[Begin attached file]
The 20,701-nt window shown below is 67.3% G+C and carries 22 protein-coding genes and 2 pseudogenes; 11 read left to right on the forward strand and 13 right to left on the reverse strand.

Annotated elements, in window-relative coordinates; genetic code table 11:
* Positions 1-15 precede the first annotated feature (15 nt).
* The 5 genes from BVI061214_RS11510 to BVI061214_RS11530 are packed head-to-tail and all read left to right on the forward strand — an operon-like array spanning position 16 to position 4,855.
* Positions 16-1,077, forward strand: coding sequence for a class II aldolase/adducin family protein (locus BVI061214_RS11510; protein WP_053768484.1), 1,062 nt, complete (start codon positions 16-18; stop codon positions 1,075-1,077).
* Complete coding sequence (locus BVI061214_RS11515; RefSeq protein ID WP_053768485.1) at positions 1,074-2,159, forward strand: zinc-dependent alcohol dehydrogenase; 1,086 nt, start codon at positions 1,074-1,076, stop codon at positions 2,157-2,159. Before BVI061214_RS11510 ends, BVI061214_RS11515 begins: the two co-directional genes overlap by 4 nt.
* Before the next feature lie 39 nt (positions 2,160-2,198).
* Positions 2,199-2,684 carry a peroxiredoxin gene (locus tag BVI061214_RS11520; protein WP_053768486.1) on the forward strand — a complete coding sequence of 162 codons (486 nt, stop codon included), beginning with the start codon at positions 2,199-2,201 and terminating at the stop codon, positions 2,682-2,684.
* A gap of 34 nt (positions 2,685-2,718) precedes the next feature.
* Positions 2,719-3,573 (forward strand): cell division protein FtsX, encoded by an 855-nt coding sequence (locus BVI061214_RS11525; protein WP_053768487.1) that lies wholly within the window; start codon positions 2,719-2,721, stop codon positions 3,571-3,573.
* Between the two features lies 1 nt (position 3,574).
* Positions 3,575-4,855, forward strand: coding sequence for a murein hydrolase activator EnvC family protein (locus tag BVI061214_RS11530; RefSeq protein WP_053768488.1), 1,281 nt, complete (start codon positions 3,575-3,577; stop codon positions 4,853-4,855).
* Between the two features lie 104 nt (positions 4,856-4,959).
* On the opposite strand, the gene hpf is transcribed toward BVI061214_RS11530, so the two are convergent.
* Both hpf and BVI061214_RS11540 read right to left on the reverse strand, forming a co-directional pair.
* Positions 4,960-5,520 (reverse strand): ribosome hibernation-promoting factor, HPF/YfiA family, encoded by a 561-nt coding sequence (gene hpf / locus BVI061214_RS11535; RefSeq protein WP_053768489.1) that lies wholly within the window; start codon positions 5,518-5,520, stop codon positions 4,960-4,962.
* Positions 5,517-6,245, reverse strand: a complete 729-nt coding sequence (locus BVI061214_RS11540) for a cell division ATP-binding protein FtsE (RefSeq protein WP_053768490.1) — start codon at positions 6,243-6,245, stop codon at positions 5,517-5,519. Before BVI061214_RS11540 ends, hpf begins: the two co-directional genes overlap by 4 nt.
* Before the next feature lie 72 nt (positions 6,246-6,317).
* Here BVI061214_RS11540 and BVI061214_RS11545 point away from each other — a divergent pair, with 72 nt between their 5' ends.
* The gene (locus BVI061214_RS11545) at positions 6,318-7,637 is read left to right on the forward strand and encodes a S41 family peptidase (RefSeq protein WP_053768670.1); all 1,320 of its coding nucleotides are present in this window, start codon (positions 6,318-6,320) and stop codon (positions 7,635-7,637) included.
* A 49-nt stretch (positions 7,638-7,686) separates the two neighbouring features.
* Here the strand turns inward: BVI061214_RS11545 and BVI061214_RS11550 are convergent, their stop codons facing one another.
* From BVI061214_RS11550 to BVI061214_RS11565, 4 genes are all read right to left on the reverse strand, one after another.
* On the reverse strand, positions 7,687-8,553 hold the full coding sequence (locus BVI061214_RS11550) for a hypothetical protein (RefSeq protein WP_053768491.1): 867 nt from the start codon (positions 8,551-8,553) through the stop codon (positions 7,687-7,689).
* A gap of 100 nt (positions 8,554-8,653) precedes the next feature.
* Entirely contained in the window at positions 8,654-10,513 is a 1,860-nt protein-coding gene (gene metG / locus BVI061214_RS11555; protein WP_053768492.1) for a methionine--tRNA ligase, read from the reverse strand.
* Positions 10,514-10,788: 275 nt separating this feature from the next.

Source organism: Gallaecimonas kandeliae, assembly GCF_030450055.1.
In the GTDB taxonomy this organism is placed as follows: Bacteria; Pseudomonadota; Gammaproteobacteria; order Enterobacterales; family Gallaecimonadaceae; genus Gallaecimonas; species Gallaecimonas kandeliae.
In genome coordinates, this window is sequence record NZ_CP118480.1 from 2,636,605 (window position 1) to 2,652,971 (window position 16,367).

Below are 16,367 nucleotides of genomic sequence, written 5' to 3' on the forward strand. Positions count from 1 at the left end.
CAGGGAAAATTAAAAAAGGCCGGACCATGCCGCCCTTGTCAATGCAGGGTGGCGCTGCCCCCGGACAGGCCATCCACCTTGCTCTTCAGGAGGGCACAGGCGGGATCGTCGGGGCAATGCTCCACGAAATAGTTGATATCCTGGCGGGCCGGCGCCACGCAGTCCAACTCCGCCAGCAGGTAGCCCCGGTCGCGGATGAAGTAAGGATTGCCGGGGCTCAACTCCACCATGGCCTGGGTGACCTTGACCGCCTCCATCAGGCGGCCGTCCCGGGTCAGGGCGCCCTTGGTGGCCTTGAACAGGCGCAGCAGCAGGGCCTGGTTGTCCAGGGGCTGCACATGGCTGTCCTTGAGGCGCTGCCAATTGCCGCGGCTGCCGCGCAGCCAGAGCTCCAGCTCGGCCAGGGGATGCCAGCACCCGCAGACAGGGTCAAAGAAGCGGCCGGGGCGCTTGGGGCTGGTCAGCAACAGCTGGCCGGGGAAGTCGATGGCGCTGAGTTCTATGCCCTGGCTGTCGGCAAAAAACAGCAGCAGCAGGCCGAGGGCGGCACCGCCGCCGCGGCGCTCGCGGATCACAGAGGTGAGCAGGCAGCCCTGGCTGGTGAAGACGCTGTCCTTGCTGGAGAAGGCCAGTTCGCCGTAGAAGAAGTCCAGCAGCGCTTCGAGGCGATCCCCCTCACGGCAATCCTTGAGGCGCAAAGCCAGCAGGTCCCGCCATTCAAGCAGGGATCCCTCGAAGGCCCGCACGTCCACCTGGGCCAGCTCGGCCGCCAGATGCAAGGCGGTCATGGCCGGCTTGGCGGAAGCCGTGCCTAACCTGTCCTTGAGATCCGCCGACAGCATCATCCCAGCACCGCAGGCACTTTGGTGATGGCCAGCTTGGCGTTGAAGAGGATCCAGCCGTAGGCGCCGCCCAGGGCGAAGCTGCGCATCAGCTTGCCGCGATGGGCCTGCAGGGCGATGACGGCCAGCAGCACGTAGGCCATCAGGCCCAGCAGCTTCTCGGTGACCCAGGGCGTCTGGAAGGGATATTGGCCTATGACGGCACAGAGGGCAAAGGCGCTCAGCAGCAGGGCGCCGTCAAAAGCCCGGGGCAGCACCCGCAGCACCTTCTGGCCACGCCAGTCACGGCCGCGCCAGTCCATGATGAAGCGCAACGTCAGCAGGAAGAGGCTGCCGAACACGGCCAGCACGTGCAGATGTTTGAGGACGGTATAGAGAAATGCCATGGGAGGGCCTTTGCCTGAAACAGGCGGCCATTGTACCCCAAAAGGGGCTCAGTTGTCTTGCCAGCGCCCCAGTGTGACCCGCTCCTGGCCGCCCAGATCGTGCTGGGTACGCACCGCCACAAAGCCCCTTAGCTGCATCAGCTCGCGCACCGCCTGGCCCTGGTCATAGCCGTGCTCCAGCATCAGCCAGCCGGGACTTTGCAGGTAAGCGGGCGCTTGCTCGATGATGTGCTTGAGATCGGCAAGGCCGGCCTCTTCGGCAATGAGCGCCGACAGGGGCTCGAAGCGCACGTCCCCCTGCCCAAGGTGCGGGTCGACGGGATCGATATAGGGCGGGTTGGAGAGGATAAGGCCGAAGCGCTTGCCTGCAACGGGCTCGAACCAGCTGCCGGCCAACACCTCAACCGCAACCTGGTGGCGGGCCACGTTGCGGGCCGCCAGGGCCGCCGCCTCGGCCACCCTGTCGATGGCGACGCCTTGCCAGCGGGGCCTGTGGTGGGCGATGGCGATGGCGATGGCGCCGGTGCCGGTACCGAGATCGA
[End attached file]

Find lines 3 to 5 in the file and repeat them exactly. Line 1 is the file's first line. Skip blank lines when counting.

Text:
* Positions 1-15 precede the first annotated feature (15 nt).
* The 5 genes from BVI061214_RS11510 to BVI061214_RS11530 are packed head-to-tail and all read left to right on the forward strand — an operon-like array spanning position 16 to position 4,855.
* Positions 16-1,077, forward strand: coding sequence for a class II aldolase/adducin family protein (locus BVI061214_RS11510; protein WP_053768484.1), 1,062 nt, complete (start codon positions 16-18; stop codon positions 1,075-1,077).